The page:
Use of lag schedules to increase play variability across settings for a young child with Autism.
Tutty, E. (2021). Use of lag schedules to increase play variability across settings for a young child with Autism. (Thesis, Master of Applied Psychology (MAppPsy)). The University of Waikato, Hamilton, New Zealand. Retrieved from https://hdl.handle.net/10289/14395
Permanent Research Commons link: https://hdl.handle.net/10289/14395
Play is important, contributing to the development of many key areas including cognitive, physical, sensory, social, and emotional well-being. Play in individuals with Autism Spectrum Disorder (ASD) is found to be impaired. Individuals with ASD commonly display delays across a range of play skills, do not develop more complex play skills and show lower levels of variability during play. Limited play variability and repetitive play behaviours result in many negative outcomes. These negative outcomes include decreased exposure to learning opportunities, language and social interactions, as well as decreased access to reinforcement. It has therefore been suggested that the negative outcomes associated with limited play variability may contribute to the cognitive, language and social deficits seen in individuals with ASD. This study investigated the use of lag schedules of reinforcement to increase the play variability seen in a 7-year-old boy with ASD. Intervention of lag 1, lag 2 and lag 3 schedules were used across three different settings: a music table, ball and playdoh play set. Results showed increases in play variability across all three settings. Limited maintenance data collected showed that increases in play seen in intervention phases remained in maintenance relative to baseline. Generalization was also seen to occur for all three settings with increases in play variability occurring in similar toys to those used in the experimental phase. These findings show support for the use of lag schedules as a method to increase play variability in individuals with ASD.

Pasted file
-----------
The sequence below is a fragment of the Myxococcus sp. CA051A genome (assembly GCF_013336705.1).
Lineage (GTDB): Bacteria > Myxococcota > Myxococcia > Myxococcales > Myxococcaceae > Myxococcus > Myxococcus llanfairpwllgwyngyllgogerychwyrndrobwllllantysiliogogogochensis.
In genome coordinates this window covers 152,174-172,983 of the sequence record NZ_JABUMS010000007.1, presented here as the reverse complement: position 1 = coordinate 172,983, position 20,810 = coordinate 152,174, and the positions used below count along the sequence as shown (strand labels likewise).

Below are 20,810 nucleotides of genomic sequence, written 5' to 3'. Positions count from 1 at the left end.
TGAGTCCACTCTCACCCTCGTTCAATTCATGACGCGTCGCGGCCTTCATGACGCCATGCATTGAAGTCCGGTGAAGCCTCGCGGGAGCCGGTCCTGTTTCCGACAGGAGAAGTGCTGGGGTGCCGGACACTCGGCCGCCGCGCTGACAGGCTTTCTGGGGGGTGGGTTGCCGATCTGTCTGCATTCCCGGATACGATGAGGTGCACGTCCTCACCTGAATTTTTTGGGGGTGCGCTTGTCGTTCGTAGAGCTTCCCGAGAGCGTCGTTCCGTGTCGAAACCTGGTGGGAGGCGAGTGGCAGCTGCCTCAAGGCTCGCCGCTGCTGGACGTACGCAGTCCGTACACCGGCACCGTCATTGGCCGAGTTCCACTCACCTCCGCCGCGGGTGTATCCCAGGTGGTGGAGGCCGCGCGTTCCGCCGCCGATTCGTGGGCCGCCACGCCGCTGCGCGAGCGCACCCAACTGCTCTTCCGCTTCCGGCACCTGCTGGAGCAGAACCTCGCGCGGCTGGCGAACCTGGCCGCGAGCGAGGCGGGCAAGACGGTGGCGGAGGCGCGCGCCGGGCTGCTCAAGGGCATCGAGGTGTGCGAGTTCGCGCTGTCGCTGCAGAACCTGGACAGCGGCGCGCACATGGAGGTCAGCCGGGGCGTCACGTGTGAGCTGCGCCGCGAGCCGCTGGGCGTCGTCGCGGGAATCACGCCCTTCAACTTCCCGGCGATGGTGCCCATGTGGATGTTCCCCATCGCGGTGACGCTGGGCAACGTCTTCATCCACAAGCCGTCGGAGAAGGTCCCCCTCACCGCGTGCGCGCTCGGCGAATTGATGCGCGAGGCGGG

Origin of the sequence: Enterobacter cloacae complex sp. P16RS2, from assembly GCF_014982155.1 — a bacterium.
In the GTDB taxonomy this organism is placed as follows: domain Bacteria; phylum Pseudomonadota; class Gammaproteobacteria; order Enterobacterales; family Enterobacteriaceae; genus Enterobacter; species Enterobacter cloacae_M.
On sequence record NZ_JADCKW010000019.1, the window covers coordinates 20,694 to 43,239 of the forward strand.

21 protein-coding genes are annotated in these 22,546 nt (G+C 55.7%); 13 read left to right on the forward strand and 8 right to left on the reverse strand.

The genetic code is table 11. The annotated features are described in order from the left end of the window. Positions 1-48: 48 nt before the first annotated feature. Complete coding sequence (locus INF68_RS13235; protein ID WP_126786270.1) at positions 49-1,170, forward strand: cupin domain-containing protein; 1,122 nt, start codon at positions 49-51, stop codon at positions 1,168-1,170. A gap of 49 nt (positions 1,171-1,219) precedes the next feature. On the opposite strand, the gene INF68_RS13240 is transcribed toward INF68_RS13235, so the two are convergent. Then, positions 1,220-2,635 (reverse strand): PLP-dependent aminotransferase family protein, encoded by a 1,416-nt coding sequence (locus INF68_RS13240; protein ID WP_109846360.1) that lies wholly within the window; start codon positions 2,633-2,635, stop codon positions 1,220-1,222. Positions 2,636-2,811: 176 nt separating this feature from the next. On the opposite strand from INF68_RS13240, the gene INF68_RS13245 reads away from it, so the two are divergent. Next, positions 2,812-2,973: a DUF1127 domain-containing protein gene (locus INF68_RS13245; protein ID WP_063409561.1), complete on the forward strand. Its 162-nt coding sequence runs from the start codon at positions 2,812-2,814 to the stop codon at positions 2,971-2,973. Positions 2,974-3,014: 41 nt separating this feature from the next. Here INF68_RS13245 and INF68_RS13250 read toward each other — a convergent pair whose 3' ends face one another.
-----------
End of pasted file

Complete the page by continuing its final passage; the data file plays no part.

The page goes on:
The University of Waikato
All items in Research Commons are provided for private study and research purposes and are protected by copyright with all rights reserved unless otherwise indicated.
- Masters Degree Theses